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6 March 2014 1:04 pm ,
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Antiretroviral drugs can protect people from becoming infected by HIV. But so-called pre-exposure prophylaxis, or PrEP...
Two studies show that eating a diet low in protein and high in carbohydrates is linked to a longer, healthier life, and...
Considered an icon of conservation science, researchers at World Wildlife Fund (WWF) headquarters in Washington, D.C.,...
The new atlas, which shows the distribution of important trace metals and other substances, is the first product of...
Early in April, the first of a fleet of environmental monitoring satellites will lift off from Europe's spaceport in...
Since 2000, U.S. government health research agencies have spent almost $1 billion on an effort to churn out thousands...
Magdalena Koziol, a former postdoc at Yale University, was the victim of scientific sabotage. Now, she is suing the...
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DeGette Reintroduces Stem Cell Bill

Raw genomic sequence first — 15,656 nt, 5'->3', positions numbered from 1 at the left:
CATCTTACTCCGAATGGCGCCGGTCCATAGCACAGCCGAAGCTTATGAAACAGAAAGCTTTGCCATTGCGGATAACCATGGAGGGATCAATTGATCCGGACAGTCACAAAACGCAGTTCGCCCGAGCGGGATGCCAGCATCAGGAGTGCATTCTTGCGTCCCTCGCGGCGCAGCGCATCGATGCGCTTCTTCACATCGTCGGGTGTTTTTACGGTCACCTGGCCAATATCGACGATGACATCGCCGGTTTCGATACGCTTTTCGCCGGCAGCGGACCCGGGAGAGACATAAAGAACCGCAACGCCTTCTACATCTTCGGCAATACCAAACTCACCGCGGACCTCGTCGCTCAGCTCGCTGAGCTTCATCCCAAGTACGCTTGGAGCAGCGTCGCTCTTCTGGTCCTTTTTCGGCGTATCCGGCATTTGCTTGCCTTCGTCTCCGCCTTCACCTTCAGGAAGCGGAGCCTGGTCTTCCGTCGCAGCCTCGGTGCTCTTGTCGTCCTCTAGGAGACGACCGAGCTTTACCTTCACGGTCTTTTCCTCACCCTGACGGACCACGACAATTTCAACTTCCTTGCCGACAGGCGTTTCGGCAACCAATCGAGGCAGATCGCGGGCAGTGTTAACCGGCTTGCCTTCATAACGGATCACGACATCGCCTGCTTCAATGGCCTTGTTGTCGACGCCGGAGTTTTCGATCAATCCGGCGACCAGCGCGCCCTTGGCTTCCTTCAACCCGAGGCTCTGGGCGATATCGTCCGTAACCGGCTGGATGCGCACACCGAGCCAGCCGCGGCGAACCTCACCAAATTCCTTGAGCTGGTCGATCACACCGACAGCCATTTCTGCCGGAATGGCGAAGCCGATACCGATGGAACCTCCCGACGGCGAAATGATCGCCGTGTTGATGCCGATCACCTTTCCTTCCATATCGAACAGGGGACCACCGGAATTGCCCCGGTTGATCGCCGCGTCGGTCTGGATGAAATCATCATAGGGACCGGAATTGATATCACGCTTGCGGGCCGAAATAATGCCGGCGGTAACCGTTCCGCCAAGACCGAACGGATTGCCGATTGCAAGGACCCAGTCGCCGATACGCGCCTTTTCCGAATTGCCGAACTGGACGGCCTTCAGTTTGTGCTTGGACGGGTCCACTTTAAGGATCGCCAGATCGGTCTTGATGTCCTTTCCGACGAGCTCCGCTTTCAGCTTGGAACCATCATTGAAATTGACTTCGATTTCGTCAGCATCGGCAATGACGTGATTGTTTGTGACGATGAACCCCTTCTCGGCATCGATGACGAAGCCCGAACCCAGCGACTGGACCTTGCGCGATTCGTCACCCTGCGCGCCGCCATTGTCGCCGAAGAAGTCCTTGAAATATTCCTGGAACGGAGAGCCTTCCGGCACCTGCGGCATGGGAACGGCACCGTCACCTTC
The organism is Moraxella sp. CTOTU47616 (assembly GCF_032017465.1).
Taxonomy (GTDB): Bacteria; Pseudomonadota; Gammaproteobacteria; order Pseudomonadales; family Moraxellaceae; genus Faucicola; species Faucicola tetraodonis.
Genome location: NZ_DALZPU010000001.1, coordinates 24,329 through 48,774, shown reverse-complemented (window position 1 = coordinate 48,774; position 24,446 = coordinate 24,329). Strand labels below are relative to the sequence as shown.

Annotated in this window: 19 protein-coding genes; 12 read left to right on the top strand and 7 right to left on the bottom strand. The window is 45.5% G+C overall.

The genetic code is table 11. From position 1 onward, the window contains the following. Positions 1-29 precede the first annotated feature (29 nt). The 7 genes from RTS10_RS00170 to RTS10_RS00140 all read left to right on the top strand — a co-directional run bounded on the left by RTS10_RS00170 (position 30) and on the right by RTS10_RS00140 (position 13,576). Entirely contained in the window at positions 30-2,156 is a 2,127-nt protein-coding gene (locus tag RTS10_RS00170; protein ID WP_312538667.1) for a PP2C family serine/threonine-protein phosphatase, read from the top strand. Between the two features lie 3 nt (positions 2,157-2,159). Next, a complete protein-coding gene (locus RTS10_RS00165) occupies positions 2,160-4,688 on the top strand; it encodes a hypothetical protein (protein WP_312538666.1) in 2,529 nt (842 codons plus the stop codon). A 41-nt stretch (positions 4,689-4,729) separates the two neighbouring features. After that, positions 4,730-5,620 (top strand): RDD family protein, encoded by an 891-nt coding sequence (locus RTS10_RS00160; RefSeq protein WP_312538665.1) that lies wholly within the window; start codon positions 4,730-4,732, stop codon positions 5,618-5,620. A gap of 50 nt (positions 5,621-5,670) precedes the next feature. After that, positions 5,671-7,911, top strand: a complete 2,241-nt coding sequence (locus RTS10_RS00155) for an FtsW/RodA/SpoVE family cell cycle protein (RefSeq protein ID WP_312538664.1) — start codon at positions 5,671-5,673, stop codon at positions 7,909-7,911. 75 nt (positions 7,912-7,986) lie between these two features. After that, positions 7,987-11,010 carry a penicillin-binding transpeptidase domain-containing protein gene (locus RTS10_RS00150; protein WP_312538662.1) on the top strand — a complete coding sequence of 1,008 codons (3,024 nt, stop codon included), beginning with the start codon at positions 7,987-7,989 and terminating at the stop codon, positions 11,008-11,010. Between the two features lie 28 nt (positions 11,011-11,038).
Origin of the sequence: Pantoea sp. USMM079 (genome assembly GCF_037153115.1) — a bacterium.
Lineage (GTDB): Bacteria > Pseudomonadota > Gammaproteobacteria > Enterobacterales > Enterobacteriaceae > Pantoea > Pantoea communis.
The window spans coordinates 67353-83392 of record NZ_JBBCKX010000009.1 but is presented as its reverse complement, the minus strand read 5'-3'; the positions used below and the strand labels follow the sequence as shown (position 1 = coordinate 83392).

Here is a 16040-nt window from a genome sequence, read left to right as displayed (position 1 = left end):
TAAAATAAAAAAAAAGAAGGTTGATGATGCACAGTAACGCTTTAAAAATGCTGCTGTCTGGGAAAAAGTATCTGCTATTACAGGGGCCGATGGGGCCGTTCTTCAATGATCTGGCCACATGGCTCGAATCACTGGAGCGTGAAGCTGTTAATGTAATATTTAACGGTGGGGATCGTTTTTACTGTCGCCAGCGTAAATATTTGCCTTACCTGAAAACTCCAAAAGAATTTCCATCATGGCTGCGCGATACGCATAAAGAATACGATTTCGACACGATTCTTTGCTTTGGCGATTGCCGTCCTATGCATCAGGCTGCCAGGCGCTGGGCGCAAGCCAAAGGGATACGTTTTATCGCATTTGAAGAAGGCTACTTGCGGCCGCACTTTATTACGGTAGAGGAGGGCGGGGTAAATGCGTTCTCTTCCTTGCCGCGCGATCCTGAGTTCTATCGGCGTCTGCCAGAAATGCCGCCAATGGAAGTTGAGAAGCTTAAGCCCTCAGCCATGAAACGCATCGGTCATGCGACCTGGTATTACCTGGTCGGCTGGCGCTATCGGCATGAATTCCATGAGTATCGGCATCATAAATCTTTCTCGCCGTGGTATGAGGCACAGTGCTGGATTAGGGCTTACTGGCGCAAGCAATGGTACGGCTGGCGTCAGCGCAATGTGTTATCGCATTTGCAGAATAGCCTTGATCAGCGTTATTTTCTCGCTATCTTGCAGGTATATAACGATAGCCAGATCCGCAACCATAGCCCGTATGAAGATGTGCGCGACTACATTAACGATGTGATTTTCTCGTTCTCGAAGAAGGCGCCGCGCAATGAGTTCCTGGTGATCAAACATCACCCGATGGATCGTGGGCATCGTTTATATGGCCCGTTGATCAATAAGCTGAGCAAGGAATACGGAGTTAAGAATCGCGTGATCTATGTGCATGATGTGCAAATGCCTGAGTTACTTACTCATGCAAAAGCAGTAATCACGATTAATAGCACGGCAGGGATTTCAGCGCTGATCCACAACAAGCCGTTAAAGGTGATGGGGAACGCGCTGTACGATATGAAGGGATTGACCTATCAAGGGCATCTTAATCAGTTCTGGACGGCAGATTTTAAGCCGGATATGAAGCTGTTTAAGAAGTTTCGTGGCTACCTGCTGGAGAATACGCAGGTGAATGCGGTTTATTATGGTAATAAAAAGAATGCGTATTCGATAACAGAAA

29 June 2011 5:35 pm
In what may be an exercise in futility, Representative Diana DeGette (D-CO) this week reintroduced her bill that would codify the Obama Administration's 2009 policy easing restrictions on federally funded research on human embryonic stem cells. She's also found a Republican to replace earlier bill cosponsor Mike Castle (R-DE), who lost a bid for the Senate last fall: Charlie Dent (R-PA). Dent told The Hill that "this area of research is important to finding critical breakthroughs in a number of areas."
A previous version of the DeGette bill passed Congress twice but was vetoed by then-President George W. Bush. The bill isn't expected to go anywhere in the Republican-led House, however. And in any case, if it's the exact same bill as before, as her spokesperson says, it would not solve a conflict that U.S. Circuit Judge Royce Lamberth has said exists with the Dickey-Wicker law. That law bans federal funding for research that destroys embryos. Lamberth, who ordered a temporary ban on federal funding for human embryonic stem cells research last August that an appeals court later overturned, is expected to issue a final ruling on the matter as soon as this summer.